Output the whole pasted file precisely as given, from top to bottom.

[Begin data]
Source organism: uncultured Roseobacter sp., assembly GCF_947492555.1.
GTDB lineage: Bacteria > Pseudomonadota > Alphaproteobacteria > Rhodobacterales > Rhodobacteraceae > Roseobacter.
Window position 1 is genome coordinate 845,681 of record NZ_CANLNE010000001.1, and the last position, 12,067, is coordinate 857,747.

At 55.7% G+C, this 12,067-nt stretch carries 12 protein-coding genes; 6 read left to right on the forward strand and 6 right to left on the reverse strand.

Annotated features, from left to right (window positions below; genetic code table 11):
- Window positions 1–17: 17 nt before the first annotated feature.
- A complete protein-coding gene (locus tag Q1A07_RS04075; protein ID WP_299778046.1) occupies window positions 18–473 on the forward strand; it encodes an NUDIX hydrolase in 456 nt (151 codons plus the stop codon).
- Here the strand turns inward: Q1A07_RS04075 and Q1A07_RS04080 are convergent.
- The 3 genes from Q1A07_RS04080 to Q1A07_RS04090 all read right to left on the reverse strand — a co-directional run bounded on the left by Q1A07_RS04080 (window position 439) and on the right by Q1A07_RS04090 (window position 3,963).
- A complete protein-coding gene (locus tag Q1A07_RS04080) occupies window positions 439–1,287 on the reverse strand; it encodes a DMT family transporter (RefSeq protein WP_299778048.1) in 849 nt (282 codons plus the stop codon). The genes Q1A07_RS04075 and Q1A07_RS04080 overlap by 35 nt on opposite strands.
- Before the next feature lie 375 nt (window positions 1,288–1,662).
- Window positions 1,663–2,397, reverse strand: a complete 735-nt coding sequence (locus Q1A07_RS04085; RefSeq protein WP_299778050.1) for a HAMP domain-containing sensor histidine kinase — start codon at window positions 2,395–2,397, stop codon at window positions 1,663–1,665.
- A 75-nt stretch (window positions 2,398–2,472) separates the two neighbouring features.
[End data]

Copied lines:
Source organism: uncultured Roseobacter sp., assembly GCF_947492555.1.
GTDB lineage: Bacteria > Pseudomonadota > Alphaproteobacteria > Rhodobacterales > Rhodobacteraceae > Roseobacter.
Window position 1 is genome coordinate 845,681 of record NZ_CANLNE010000001.1, and the last position, 12,067, is coordinate 857,747.

At 55.7% G+C, this 12,067-nt stretch carries 12 protein-coding genes; 6 read left to right on the forward strand and 6 right to left on the reverse strand.

Annotated features, from left to right (window positions below; genetic code table 11):
- Window positions 1–17: 17 nt before the first annotated feature.
- A complete protein-coding gene (locus tag Q1A07_RS04075; protein ID WP_299778046.1) occupies window positions 18–473 on the forward strand; it encodes an NUDIX hydrolase in 456 nt (151 codons plus the stop codon).
- Here the strand turns inward: Q1A07_RS04075 and Q1A07_RS04080 are convergent.
- The 3 genes from Q1A07_RS04080 to Q1A07_RS04090 all read right to left on the reverse strand — a co-directional run bounded on the left by Q1A07_RS04080 (window position 439) and on the right by Q1A07_RS04090 (window position 3,963).
- A complete protein-coding gene (locus tag Q1A07_RS04080) occupies window positions 439–1,287 on the reverse strand; it encodes a DMT family transporter (RefSeq protein WP_299778048.1) in 849 nt (282 codons plus the stop codon). The genes Q1A07_RS04075 and Q1A07_RS04080 overlap by 35 nt on opposite strands.
- Before the next feature lie 375 nt (window positions 1,288–1,662).
- Window positions 1,663–2,397, reverse strand: a complete 735-nt coding sequence (locus Q1A07_RS04085; RefSeq protein WP_299778050.1) for a HAMP domain-containing sensor histidine kinase — start codon at window positions 2,395–2,397, stop codon at window positions 1,663–1,665.
- A 75-nt stretch (window positions 2,398–2,472) separates the two neighbouring features.